Thankful for MANS, Excited for Their Futures
I think my life would be very different if I'd gone to public school.
Krista Abt and Carlee Nepoose have much to think about—and much that they're thankful for. On June 18, 2017, they graduated from Mamawi Atosketan Native School (MANS) as part of the third high school graduating class.
For Krista, it's the only school she knows. She started Grade 1 the year that MANS opened its doors and is the first graduate to have attended MANS exclusively. Carlee came to MANS later in her career, when her parents were looking for a school with high academic and personal standards. Here's what the two students have to say:
Krista: "It feels good to be graduating but also a little weird."
For 12 years her dad has taken her to school every day. Krista's dad is one of the school's bus drivers, and Krista has a near perfect attendance record. She missed one day for her own illness and one day when day when her sister, who had been seriously injured, really needed Krista's supportive presence.
"I think my life would be very different if I'd gone to public school," Krista reflects. She knows that many of her friends have had negative peer pressure in other schools, and many of them have dropped out. Krista knows she is fortunate and gives her teachers and father much credit for her success. "My dad has really pushed me to do my best," she says. It was her dad who choose MANS after seeing how the school worked and cared about each child. That, he knew, was what he wanted for Krista.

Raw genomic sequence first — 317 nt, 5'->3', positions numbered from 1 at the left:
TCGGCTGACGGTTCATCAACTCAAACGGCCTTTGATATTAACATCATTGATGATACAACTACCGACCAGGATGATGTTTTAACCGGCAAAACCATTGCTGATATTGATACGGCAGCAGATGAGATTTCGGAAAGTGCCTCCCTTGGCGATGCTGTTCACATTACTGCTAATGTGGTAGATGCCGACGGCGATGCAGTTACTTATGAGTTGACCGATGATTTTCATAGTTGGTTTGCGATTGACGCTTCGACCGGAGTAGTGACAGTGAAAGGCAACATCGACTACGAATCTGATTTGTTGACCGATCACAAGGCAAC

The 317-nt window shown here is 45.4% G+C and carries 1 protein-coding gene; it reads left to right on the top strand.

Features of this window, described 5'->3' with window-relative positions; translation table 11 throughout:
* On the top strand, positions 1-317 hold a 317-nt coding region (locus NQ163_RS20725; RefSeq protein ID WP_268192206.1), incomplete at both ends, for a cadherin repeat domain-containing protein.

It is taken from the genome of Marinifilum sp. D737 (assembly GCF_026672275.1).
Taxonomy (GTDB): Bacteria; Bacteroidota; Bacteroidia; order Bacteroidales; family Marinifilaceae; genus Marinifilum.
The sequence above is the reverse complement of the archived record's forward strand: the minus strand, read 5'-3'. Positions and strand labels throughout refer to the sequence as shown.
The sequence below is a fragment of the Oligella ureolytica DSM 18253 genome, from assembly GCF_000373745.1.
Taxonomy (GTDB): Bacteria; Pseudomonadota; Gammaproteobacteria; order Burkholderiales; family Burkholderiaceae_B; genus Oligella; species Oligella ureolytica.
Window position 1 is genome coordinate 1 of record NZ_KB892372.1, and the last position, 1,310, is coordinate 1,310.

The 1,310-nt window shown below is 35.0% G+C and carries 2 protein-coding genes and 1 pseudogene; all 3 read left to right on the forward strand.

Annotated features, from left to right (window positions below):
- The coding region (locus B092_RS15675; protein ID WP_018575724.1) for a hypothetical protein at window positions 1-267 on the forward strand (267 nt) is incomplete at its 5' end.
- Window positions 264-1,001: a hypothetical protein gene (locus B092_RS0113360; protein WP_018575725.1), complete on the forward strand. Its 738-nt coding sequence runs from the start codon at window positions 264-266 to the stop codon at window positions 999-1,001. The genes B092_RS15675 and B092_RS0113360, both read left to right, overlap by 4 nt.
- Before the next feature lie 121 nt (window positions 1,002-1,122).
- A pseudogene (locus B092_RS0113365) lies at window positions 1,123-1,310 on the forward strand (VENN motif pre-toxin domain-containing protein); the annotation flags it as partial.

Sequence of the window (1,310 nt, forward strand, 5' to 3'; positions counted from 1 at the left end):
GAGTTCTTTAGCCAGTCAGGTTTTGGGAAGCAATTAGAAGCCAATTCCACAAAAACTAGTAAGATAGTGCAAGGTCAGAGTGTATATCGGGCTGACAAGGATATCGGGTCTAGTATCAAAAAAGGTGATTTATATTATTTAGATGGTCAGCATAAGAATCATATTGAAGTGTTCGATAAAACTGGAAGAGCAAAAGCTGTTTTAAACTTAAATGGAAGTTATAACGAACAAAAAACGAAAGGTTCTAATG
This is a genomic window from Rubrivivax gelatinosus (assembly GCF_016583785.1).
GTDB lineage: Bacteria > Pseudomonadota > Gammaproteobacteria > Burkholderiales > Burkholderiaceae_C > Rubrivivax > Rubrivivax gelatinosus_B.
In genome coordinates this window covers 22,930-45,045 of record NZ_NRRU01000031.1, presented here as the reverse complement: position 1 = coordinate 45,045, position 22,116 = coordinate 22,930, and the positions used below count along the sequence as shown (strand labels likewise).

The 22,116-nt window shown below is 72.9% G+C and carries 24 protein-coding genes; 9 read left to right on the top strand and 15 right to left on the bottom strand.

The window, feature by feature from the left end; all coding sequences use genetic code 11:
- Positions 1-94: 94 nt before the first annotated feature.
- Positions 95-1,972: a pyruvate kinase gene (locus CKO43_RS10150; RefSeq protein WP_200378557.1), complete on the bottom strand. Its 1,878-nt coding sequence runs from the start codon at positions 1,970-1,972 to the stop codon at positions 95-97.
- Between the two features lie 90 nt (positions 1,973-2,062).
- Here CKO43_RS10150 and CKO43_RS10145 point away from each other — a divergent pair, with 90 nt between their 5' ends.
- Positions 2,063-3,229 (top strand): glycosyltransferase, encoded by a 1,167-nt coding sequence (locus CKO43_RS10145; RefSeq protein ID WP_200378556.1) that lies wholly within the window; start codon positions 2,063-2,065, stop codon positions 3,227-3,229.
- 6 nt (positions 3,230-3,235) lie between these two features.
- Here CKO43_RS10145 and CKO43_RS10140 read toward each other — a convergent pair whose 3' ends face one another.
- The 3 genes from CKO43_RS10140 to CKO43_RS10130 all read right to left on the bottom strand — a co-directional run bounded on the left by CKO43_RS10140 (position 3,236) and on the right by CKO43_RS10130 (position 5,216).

Besides successfully completing high school, Krista has held down a job after school for the past one and a half years and is a supervisor at the Ponoka Pizza Hut. It has been a lot to juggle, but it is good preparation for her future goals in university. "I want to be a teacher or counsellor," she says.
Carlee: "This is the best place for me. I like school. It's fun learning new things every day."
But as she looked forward to graduation day, Carlee was a little less exuberant. "It feels weird to be in my last year," Carlee said just before graduation. Carlee knows that this fall will be different. She loves English, especially writing, and looks forward to finishing the novel she started two years ago, and she hopes to study at a university, perhaps in 2018.
Carlee will miss many things about MANS. "The teachers and students are nice—they're very helpful and encouraging," she says. What stands out as her greatest memory is the trip to First Nations Camp Meeting at Port Hardy, and distributing the blankets she and others collected through the Hope's Mission projects—a wonderful time of giving, sharing, and exploring.
"My parents are really happy and excited for me," says Carlee: her father, Levi Nepoose, sums it up this way: "I believe in this school."